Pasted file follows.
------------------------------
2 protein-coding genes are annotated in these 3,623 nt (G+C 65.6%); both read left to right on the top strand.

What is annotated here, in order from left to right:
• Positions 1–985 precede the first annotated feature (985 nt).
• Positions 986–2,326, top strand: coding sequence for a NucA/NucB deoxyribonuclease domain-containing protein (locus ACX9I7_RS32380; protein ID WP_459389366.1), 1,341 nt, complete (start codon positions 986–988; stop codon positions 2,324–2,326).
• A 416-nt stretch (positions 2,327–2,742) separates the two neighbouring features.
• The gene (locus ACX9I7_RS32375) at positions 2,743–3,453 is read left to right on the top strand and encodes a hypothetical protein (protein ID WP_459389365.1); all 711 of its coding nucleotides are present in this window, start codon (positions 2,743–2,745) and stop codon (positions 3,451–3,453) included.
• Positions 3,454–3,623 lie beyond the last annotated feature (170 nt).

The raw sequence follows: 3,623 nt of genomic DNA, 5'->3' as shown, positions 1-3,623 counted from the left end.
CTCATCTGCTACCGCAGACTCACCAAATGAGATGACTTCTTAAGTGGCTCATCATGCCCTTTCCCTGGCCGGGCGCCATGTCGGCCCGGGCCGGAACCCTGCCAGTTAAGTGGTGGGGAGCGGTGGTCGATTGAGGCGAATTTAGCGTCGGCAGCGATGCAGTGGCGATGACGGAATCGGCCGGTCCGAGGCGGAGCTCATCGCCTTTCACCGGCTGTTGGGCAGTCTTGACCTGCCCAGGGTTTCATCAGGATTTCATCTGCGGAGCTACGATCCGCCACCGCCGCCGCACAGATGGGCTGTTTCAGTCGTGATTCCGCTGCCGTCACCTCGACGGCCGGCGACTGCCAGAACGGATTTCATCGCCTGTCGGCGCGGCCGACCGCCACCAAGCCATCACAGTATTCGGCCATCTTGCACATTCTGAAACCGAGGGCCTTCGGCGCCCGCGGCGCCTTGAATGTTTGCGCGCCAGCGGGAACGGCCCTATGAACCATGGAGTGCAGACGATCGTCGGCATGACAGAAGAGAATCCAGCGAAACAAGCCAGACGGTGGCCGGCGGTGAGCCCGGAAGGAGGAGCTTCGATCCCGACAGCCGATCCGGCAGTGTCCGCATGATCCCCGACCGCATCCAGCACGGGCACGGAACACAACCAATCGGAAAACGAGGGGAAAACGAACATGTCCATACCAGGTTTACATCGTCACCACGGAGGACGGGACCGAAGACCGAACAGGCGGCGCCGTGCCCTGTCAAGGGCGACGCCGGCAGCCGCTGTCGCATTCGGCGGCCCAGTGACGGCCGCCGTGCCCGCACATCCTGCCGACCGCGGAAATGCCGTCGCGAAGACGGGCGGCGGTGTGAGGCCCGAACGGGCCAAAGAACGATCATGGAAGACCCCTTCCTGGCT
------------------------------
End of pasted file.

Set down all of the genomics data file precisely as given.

2 protein-coding genes are annotated in these 3,623 nt (G+C 65.6%); both read left to right on the top strand.

What is annotated here, in order from left to right:
• Positions 1–985 precede the first annotated feature (985 nt).
• Positions 986–2,326, top strand: coding sequence for a NucA/NucB deoxyribonuclease domain-containing protein (locus ACX9I7_RS32380; protein ID WP_459389366.1), 1,341 nt, complete (start codon positions 986–988; stop codon positions 2,324–2,326).
• A 416-nt stretch (positions 2,327–2,742) separates the two neighbouring features.
• The gene (locus ACX9I7_RS32375) at positions 2,743–3,453 is read left to right on the top strand and encodes a hypothetical protein (protein ID WP_459389365.1); all 711 of its coding nucleotides are present in this window, start codon (positions 2,743–2,745) and stop codon (positions 3,451–3,453) included.
• Positions 3,454–3,623 lie beyond the last annotated feature (170 nt).

The raw sequence follows: 3,623 nt of genomic DNA, 5'->3' as shown, positions 1-3,623 counted from the left end.
CTCATCTGCTACCGCAGACTCACCAAATGAGATGACTTCTTAAGTGGCTCATCATGCCCTTTCCCTGGCCGGGCGCCATGTCGGCCCGGGCCGGAACCCTGCCAGTTAAGTGGTGGGGAGCGGTGGTCGATTGAGGCGAATTTAGCGTCGGCAGCGATGCAGTGGCGATGACGGAATCGGCCGGTCCGAGGCGGAGCTCATCGCCTTTCACCGGCTGTTGGGCAGTCTTGACCTGCCCAGGGTTTCATCAGGATTTCATCTGCGGAGCTACGATCCGCCACCGCCGCCGCACAGATGGGCTGTTTCAGTCGTGATTCCGCTGCCGTCACCTCGACGGCCGGCGACTGCCAGAACGGATTTCATCGCCTGTCGGCGCGGCCGACCGCCACCAAGCCATCACAGTATTCGGCCATCTTGCACATTCTGAAACCGAGGGCCTTCGGCGCCCGCGGCGCCTTGAATGTTTGCGCGCCAGCGGGAACGGCCCTATGAACCATGGAGTGCAGACGATCGTCGGCATGACAGAAGAGAATCCAGCGAAACAAGCCAGACGGTGGCCGGCGGTGAGCCCGGAAGGAGGAGCTTCGATCCCGACAGCCGATCCGGCAGTGTCCGCATGATCCCCGACCGCATCCAGCACGGGCACGGAACACAACCAATCGGAAAACGAGGGGAAAACGAACATGTCCATACCAGGTTTACATCGTCACCACGGAGGACGGGACCGAAGACCGAACAGGCGGCGCCGTGCCCTGTCAAGGGCGACGCCGGCAGCCGCTGTCGCATTCGGCGGCCCAGTGACGGCCGCCGTGCCCGCACATCCTGCCGACCGCGGAAATGCCGTCGCGAAGACGGGCGGCGGTGTGAGGCCCGAACGGGCCAAAGAACGATCATGGAAGACCCCTTCCTGGCT